March 24, 2011

Keeping My Inner Child Alive and Free

The reading from March 19th in our EA Today book brings to mind my recent study of the Twelve Steps,  as applied to self-parenting.

To be able to be a child means that I am willing to trust, to be vulnerable, to risk being laughed at or criticized.  Being vulnerable can be frightening, but I can do it with the help of a Higher Power or Higher Parent.  I am just beginning to consciously appreciate the child in me.  In safe company, I can play and to respond to life with humor and laughter. I am so grateful, through my work in the program, to be a lot less concerned about what other people  are thinking of me.   

May I have joy in expressing the child inside of me-- the part of me that is always willing to trust. Being able to be spontaneous is a gift of healing. Let me follow the example of my inner child, utilizing the power of the program to keep me safe.

Last night, as I drifted off to sleep, my Inner Chlld reminded me I would not be here today, with the man I married over twenty years ago, if I did not have a basic self trust.   How grateful I am for the good instincts of my Inner Child, and for the adult me that listened to that small still voice. With tears of gratitude,  I embraced that child in me who always knew the route to freedom was  to express her emotions.   She dared even to find laughter in even the most adverse situations.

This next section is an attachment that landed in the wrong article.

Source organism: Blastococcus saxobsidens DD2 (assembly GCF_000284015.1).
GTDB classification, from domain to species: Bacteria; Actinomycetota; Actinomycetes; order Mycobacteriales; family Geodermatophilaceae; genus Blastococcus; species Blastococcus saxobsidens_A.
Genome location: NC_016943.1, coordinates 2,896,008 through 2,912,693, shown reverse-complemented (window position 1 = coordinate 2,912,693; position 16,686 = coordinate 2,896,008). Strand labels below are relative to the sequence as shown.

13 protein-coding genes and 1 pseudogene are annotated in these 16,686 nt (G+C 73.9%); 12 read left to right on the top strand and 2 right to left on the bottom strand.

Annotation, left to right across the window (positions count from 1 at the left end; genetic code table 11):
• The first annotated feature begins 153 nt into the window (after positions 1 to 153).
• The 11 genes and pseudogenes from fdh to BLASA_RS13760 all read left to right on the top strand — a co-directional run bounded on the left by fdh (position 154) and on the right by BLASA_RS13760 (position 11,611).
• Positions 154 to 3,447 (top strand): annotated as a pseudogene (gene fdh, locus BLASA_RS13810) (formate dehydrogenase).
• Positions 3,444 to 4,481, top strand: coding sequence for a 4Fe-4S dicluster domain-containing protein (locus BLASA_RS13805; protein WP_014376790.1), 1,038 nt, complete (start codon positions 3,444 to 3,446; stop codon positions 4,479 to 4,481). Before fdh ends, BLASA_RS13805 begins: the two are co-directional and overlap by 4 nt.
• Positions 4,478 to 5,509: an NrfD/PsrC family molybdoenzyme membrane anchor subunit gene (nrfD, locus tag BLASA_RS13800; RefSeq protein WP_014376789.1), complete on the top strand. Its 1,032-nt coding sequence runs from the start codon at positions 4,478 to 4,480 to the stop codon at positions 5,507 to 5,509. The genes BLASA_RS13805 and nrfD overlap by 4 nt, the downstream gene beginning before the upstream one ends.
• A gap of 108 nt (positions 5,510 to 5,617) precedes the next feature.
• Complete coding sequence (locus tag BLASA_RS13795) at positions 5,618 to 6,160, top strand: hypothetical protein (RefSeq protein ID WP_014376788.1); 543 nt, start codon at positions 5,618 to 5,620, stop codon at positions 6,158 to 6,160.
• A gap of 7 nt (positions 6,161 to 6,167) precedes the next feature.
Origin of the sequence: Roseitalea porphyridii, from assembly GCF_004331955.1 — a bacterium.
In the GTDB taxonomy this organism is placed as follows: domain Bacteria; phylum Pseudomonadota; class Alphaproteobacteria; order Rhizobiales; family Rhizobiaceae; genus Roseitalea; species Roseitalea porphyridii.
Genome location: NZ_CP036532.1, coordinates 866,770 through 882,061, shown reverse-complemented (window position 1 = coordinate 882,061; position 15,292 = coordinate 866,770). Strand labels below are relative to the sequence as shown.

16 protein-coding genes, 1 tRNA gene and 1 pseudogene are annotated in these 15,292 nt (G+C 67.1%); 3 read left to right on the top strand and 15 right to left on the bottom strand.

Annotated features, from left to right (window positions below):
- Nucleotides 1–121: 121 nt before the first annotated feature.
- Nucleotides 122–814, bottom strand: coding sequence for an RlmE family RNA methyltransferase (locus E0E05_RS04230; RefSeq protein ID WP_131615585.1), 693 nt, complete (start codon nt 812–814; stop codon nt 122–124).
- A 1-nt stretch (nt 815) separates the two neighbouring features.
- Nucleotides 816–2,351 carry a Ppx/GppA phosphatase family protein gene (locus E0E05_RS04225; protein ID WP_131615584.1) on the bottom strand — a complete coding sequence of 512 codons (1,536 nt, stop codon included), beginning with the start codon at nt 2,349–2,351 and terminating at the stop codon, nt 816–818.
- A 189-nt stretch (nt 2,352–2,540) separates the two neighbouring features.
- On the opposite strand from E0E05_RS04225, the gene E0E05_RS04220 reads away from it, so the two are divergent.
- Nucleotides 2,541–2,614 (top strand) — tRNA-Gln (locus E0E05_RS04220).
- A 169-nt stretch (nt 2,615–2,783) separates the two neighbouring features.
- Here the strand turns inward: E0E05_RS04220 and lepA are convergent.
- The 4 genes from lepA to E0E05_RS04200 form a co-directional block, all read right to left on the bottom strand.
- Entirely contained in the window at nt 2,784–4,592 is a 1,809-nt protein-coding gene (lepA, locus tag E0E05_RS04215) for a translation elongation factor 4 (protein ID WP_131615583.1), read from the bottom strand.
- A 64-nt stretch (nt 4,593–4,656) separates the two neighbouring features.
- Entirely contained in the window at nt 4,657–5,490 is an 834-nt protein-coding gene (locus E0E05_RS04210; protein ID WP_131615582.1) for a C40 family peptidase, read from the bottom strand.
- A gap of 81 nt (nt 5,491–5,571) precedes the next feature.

It has taken me up until today, for me to understand that my Inner Child always trusted me. It was just the fears fed me by my borderline parent, that got in the way of self-trust. Today I cook my own meals.


  1. I have learned to parent my inner child. And to take care of him. Little Syd needed some care.

  2. Sweet, Syd. Thanks for sharing that!


I welcome your thoughts. Keep me honest~